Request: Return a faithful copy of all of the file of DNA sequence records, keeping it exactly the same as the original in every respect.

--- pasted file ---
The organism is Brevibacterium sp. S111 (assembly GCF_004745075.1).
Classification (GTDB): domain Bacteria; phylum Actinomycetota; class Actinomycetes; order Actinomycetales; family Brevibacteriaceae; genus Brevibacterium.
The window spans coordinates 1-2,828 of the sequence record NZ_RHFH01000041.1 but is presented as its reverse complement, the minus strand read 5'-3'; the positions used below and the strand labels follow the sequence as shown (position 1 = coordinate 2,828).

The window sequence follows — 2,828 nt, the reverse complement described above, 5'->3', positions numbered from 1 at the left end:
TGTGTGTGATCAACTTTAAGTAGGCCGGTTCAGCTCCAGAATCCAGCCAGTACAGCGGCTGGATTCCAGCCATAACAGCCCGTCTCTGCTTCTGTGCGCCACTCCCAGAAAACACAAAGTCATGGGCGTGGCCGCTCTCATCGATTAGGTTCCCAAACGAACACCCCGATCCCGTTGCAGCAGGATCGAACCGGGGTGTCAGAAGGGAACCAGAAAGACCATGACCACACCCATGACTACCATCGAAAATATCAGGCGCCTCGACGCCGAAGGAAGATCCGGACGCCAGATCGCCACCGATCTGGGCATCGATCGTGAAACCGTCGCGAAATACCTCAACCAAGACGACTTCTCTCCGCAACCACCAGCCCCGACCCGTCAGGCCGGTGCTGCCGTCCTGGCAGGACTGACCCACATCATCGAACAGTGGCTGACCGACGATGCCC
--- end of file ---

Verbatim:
The organism is Brevibacterium sp. S111 (assembly GCF_004745075.1).
Classification (GTDB): domain Bacteria; phylum Actinomycetota; class Actinomycetes; order Actinomycetales; family Brevibacteriaceae; genus Brevibacterium.
The window spans coordinates 1-2,828 of the sequence record NZ_RHFH01000041.1 but is presented as its reverse complement, the minus strand read 5'-3'; the positions used below and the strand labels follow the sequence as shown (position 1 = coordinate 2,828).

The window sequence follows — 2,828 nt, the reverse complement described above, 5'->3', positions numbered from 1 at the left end:
TGTGTGTGATCAACTTTAAGTAGGCCGGTTCAGCTCCAGAATCCAGCCAGTACAGCGGCTGGATTCCAGCCATAACAGCCCGTCTCTGCTTCTGTGCGCCACTCCCAGAAAACACAAAGTCATGGGCGTGGCCGCTCTCATCGATTAGGTTCCCAAACGAACACCCCGATCCCGTTGCAGCAGGATCGAACCGGGGTGTCAGAAGGGAACCAGAAAGACCATGACCACACCCATGACTACCATCGAAAATATCAGGCGCCTCGACGCCGAAGGAAGATCCGGACGCCAGATCGCCACCGATCTGGGCATCGATCGTGAAACCGTCGCGAAATACCTCAACCAAGACGACTTCTCTCCGCAACCACCAGCCCCGACCCGTCAGGCCGGTGCTGCCGTCCTGGCAGGACTGACCCACATCATCGAACAGTGGCTGACCGACGATGCCC